Flexible spending accounts (FSAs) cover massages for certain medical treatments. These treatments must be approved and prescribed by a physician.
The Internal Revenue Service (IRS) has ruled that massage therapy for the sole purpose of tension and stress relief does not qualify as an eligible expense. Examples of medical conditions for which your doctor might prescribe massage therapy could include back pain, arthritis, fibromyalgia, anxiety, depression, and pain management.
How to Use a FSA for Massages
The first step to using your FSA to cover massage therapy expenses is to visit your doctor. Let the doctor know you have an FSA and are seeking massage therapy as the solution to a medically eligible condition. The physician will then write a prescription for your massage if they deem it to be medically necessary. The physician should provide three pieces of information on your prescription: why the massage is medically necessary; the number of sessions per month or frequency of your visits; and, the length of treatment.
How FSAs Works
FSAs allow you to set aside pretax money to pay for qualifying medical and dental expenses, including copays and deductibles. For 2020, employees could contribute $2,750 to their health FSAs, up from the 2019 limit of $2,700.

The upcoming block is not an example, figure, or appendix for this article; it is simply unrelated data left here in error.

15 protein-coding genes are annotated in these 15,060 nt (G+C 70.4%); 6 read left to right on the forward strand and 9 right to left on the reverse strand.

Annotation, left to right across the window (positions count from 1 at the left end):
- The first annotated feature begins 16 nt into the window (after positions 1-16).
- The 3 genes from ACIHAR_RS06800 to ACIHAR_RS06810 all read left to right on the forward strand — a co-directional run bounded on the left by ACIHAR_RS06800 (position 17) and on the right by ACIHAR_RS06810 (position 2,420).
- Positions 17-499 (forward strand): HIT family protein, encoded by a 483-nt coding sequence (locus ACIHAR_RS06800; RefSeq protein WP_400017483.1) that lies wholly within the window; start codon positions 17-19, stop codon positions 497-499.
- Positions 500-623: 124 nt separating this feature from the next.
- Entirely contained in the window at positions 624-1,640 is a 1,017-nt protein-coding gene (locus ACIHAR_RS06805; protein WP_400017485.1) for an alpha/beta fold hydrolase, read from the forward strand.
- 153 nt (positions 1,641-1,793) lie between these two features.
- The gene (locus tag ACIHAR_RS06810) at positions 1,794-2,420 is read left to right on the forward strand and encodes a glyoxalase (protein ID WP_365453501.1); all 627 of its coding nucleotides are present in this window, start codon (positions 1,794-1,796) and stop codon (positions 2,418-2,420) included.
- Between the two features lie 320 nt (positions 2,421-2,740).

Due to the COVID-!9 pandemic, the IRS is allowing increased flexibility for mid-year elections. Effective July 1, 2020 current FSA enrollees have a 60-day limited period—that ends August 29,2020—during which time they can make certain mid-year changes to their existing elections.
FSA plans are only available with employer-based health care plans, and employers can also make contributions. One shortcoming of FSAs is the "use it or lose it" policy. Some plans provide certain rollover or grace period options, but most erase any money left in the account at the end of the year.
The Bottom Line
If you suffer from a medically eligible condition that would benefit from massage therapy, you might be able to use your FSA to cover the expense.